Spider with prehensile tail.
April 7, 2010
Ok, this is definitely the wackiest spider I have ever seen – it has a prehensile tail!
The spider is about 20mm long, with it’s tail, and sits in it’s web facing downwards, with it’s tail pointing up (picture 3). the spinnarets are in the middle of the body, not at the end of the tail. If it didn’t have a tail, it’d have basically exactly the same body-shape as, and a similar web to an orb spider.
I think it’s an Arachnura (scorpion-tailed spider), like the one here: http://www.biodiversityexplorer.org/arachnids/spiders/araneidae/ . Any idea what the tail is for? Balance?
By the way, that’s some Justifiable Carnage, right there: I don’t like European cockroaches. This spider did though >:)
You are correct. This is a Scorpion-Tailed Spider, Arachnura higginsi, which is also pictured on the Insects and Spiders of Brisbane website. This is the first time we have had a Scorpion-Tailed Spider image submitted to our website, and our first attempts at finding out any information have not produced an answer for your questions, though balance doesn’t really seem to be the purpose or more spiders would have this shape.
The spinnerets being located so far from the tip of the abdomen eliminates the possibility that the shape has any web spinning purpose. Perhaps continued research willl reveal an evolutionary purpose for this odd anatomy. The need to eat is never a consideration in our determination of Unnecessary Carnage.
thanks for your response. One point:
>”…balance doesn’t really seem to be the purpose or more spiders would have this shape.”
Evolution doesn’t work this way, it’s entirely possible that only this one genus has evolved this attribute. In any case, it must be beneficial in some way, or they would quickly die out, since they seem to inhabit the same niche as orb spiders, and a bunch of other genera. In any case, they do seem to use the “tail” for balance, but that doesn’t explain the strange shape and colouration of the tip of the tail. Perhaps Batesian mimicry?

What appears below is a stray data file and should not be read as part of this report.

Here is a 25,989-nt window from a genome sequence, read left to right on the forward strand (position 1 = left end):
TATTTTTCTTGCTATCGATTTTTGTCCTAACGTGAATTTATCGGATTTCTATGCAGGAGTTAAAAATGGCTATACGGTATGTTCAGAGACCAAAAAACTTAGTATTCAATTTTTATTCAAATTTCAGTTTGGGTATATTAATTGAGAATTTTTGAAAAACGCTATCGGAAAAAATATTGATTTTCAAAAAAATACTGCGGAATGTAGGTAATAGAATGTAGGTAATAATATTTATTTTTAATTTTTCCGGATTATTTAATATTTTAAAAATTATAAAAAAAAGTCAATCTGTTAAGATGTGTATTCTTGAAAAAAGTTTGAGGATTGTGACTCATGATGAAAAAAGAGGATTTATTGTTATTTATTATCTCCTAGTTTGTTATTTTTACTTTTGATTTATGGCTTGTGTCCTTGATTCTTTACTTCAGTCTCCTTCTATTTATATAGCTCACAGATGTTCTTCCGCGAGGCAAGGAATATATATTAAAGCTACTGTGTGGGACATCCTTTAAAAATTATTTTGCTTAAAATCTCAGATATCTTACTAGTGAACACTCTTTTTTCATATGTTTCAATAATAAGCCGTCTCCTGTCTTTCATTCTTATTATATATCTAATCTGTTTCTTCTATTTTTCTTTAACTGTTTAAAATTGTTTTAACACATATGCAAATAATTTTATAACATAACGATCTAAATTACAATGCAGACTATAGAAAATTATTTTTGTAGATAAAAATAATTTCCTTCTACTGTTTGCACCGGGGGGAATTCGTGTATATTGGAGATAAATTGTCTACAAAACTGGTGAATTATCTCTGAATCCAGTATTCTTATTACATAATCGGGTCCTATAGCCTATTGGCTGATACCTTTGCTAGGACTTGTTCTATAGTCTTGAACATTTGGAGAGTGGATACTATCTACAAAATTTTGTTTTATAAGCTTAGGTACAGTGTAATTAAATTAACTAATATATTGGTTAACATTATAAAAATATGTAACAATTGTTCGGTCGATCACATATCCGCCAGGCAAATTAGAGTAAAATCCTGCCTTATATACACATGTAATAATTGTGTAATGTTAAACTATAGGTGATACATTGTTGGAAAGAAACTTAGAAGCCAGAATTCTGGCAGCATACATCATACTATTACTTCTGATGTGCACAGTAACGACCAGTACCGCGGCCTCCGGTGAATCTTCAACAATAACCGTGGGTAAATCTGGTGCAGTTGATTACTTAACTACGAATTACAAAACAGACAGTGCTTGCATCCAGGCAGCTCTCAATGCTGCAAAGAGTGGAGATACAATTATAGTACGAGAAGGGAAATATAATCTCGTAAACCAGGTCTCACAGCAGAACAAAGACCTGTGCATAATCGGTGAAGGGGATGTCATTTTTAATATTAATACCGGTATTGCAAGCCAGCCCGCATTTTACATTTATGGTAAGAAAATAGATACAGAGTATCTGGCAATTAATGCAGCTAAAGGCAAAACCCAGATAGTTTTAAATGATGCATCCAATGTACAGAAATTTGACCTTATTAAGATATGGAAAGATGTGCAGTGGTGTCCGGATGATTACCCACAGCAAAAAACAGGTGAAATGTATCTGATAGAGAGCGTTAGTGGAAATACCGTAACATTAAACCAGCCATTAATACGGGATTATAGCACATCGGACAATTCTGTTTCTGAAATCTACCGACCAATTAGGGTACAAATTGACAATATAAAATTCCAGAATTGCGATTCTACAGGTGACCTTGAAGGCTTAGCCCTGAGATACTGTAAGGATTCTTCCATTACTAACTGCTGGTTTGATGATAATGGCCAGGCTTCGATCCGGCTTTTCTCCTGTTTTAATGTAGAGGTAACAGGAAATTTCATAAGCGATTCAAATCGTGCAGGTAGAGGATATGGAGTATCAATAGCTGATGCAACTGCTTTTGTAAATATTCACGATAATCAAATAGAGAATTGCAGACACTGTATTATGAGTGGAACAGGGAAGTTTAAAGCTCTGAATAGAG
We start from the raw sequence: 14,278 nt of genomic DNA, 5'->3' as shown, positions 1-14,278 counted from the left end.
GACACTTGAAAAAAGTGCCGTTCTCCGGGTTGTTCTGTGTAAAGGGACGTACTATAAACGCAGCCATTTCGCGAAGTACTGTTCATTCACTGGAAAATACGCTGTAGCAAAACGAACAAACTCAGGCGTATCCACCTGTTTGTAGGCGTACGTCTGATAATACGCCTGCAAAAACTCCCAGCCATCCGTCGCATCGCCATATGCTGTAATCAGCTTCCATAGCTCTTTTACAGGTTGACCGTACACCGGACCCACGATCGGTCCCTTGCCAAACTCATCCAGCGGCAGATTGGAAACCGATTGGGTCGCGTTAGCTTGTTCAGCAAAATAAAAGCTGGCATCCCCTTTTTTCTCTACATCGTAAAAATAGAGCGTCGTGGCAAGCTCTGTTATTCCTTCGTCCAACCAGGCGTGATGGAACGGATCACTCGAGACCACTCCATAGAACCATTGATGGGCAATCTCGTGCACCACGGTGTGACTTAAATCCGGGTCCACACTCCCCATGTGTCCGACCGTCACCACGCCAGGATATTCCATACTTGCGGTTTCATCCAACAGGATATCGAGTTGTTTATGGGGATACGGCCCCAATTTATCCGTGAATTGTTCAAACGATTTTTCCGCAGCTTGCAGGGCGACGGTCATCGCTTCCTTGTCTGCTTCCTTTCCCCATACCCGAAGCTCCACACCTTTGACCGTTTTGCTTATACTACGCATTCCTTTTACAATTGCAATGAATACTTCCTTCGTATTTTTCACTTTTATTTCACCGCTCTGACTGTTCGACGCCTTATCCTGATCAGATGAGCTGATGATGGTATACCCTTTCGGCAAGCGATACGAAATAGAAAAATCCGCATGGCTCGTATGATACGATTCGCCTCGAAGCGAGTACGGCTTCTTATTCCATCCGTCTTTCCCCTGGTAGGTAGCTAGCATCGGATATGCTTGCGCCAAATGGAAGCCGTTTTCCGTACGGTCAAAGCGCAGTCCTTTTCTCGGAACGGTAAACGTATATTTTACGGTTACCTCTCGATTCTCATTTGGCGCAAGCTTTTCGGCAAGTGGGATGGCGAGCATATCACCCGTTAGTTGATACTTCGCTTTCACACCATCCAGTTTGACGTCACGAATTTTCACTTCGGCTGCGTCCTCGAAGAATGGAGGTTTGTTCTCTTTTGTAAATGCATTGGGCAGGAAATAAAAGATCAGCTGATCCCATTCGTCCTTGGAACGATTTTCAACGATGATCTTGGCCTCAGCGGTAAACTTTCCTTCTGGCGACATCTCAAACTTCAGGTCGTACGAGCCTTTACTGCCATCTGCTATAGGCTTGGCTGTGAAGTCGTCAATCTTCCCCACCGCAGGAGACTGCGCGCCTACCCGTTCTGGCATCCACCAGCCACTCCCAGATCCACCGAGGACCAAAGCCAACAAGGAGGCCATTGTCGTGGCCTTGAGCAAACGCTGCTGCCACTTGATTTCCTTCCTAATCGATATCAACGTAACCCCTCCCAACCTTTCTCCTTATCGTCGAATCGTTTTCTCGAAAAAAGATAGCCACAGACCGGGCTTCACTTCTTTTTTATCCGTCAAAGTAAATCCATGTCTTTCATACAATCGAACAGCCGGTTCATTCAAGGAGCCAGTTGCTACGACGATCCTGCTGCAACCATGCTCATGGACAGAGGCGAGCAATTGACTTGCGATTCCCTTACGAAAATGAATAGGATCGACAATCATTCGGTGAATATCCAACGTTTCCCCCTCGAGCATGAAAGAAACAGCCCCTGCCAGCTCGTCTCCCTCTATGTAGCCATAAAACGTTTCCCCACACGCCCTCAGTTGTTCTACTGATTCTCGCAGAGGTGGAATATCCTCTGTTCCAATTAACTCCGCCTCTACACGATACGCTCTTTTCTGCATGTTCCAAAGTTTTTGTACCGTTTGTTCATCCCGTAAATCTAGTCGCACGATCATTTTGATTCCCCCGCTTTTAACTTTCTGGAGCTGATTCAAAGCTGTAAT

>”The need to eat is never a consideration in our determination of Unnecessary Carnage.”
I don’t understand what you mean. I was implying Carnage on my part – I caught the cockroach, and fed it to the spider. I’m dreaming of having a massive spider army with a taste for european cockraches 😀
The balance issue is all speculation. It is often stated that Orbweavers are quite clumsy if they fall from their webs. They lead a relatively sedentary life. We do not believe the tail is for balance. It seems more likely that it would confuse a predator that might strike at a less vital part of the spider’s anatomy.
Our self determined definition of Unnecessary Carnage involves creatures being killed out of fear and disgust, though in a sense, your disgust for the European Cockroach led you to feed it to this spider. The death was not an end though, and a greater purpose was served. Thanks so much for your thought-provoking letters.
2 thoughts on “Scorpion-Tailed Spider from Australia”
The Wikipedia page on Scorpion-Tailed spiders (http://en.wikipedia.org/wiki/Arachnura) suggests that their tails help them mimic dead leaves. Images of the spiders on the Museum Victoria website (http://museumvictoria.com.au/spiders/detail.aspx?pid=14) seem to support that statement. Either way, their tails are pretty amazing. They must provide pretty good mimicry to be able to compensate for their size and bulkiness…
Vitarkamudra: that does make some sense – all the ones I’ve seen have a small bundle of leaves directly above then in the web. In fact, I think the one in that photo now has an egg case in the bundle of leaves – so that cockroach apparently went to good use 🙂
Wikipedia actually has a page on this species, as well as the genus: http://en.wikipedia.org/wiki/Arachnura_higginsi
Also, I posted another photo (slightly more action-packed) here: http://naught101.deviantart.com/art/Arachnura-Higginsi-159966412
Feel free to use it here, if you prefer it.